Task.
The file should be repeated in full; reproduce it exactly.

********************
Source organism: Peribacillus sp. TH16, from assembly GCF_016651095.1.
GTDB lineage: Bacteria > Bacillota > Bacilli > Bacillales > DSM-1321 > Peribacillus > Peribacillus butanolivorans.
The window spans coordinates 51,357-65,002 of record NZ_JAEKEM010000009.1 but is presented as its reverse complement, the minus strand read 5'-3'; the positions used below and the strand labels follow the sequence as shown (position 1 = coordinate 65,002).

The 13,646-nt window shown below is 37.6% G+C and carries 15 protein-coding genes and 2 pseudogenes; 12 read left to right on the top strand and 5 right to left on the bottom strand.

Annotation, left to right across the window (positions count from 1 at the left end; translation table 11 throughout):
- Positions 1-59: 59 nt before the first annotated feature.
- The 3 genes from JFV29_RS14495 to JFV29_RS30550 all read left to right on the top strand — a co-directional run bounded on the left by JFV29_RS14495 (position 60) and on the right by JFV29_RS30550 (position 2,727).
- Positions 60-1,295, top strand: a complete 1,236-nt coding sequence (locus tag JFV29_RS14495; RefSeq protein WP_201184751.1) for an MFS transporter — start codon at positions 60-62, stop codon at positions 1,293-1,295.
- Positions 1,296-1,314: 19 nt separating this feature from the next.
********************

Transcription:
Source organism: Peribacillus sp. TH16, from assembly GCF_016651095.1.
GTDB lineage: Bacteria > Bacillota > Bacilli > Bacillales > DSM-1321 > Peribacillus > Peribacillus butanolivorans.
The window spans coordinates 51,357-65,002 of record NZ_JAEKEM010000009.1 but is presented as its reverse complement, the minus strand read 5'-3'; the positions used below and the strand labels follow the sequence as shown (position 1 = coordinate 65,002).

The 13,646-nt window shown below is 37.6% G+C and carries 15 protein-coding genes and 2 pseudogenes; 12 read left to right on the top strand and 5 right to left on the bottom strand.

Annotation, left to right across the window (positions count from 1 at the left end; translation table 11 throughout):
- Positions 1-59: 59 nt before the first annotated feature.
- The 3 genes from JFV29_RS14495 to JFV29_RS30550 all read left to right on the top strand — a co-directional run bounded on the left by JFV29_RS14495 (position 60) and on the right by JFV29_RS30550 (position 2,727).
- Positions 60-1,295, top strand: a complete 1,236-nt coding sequence (locus tag JFV29_RS14495; RefSeq protein WP_201184751.1) for an MFS transporter — start codon at positions 60-62, stop codon at positions 1,293-1,295.
- Positions 1,296-1,314: 19 nt separating this feature from the next.